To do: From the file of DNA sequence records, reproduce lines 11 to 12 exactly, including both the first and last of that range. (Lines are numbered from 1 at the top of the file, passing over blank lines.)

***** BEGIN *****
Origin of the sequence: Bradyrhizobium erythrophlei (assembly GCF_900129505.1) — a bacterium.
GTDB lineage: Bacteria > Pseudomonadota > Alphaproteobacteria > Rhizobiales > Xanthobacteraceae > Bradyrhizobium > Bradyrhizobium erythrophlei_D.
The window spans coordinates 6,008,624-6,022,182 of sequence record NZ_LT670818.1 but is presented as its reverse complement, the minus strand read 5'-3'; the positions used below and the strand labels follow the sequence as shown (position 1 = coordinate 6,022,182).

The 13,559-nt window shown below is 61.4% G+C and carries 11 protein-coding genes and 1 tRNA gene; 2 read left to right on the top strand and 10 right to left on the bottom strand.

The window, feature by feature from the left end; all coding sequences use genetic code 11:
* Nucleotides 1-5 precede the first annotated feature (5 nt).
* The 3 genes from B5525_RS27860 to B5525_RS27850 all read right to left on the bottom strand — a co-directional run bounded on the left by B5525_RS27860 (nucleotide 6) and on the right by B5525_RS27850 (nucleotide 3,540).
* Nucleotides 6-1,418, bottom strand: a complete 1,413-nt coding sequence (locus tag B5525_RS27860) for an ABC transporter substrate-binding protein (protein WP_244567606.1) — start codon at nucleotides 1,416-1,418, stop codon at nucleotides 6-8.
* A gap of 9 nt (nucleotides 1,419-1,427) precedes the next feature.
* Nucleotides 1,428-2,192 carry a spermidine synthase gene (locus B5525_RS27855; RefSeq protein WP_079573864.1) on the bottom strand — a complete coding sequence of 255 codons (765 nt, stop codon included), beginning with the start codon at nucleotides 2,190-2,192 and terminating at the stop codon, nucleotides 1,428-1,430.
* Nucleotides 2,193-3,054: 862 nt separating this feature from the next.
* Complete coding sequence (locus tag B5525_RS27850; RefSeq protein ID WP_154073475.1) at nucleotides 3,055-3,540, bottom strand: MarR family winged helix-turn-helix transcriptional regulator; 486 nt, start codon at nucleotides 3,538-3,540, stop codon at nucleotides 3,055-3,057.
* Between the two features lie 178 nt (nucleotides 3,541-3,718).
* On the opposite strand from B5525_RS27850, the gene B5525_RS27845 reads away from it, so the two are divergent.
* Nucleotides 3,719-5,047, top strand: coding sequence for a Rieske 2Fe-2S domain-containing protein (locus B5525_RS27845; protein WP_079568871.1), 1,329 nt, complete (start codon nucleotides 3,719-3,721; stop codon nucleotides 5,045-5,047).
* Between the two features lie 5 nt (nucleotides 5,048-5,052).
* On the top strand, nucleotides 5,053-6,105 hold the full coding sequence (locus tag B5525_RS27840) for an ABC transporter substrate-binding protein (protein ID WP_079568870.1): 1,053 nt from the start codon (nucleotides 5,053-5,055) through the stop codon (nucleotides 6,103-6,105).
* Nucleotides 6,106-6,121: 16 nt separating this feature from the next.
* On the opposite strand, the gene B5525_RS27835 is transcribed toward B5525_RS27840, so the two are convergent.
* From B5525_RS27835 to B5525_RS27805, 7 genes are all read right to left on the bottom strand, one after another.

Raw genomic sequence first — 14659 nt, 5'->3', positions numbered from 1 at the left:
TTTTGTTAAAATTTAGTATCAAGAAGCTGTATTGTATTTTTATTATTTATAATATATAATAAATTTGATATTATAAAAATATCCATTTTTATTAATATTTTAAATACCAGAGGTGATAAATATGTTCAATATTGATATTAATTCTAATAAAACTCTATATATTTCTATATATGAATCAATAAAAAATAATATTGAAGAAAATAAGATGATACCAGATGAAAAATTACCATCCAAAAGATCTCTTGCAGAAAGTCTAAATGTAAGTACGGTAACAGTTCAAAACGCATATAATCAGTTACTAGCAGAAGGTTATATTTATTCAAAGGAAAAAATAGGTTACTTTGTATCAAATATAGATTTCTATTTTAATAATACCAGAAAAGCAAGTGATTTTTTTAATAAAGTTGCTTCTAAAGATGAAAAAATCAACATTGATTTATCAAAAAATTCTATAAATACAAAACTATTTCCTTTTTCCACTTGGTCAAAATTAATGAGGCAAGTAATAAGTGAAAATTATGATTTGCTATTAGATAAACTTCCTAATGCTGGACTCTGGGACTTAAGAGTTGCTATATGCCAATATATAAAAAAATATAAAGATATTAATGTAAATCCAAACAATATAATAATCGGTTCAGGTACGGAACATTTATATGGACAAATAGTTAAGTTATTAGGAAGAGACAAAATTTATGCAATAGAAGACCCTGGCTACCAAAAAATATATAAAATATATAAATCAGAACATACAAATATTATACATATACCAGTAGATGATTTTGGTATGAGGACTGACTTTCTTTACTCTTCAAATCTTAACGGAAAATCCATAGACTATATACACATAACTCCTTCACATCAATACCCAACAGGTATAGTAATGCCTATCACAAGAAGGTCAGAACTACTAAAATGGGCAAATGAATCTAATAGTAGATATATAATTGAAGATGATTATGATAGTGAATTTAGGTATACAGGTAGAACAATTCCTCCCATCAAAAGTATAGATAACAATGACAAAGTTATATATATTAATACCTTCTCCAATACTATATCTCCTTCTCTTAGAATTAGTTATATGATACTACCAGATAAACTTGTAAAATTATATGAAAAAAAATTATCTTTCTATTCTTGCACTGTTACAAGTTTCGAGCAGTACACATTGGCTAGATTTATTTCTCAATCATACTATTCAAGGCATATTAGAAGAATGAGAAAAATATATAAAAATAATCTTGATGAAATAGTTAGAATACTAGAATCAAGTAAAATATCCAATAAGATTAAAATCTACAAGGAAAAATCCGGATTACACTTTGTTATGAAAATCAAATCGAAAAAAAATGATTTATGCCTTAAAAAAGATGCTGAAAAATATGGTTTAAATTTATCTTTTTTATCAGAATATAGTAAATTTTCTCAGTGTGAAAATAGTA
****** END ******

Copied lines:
* Nucleotides 2,193-3,054: 862 nt separating this feature from the next.
* Complete coding sequence (locus tag B5525_RS27850; RefSeq protein ID WP_154073475.1) at nucleotides 3,055-3,540, bottom strand: MarR family winged helix-turn-helix transcriptional regulator; 486 nt, start codon at nucleotides 3,538-3,540, stop codon at nucleotides 3,055-3,057.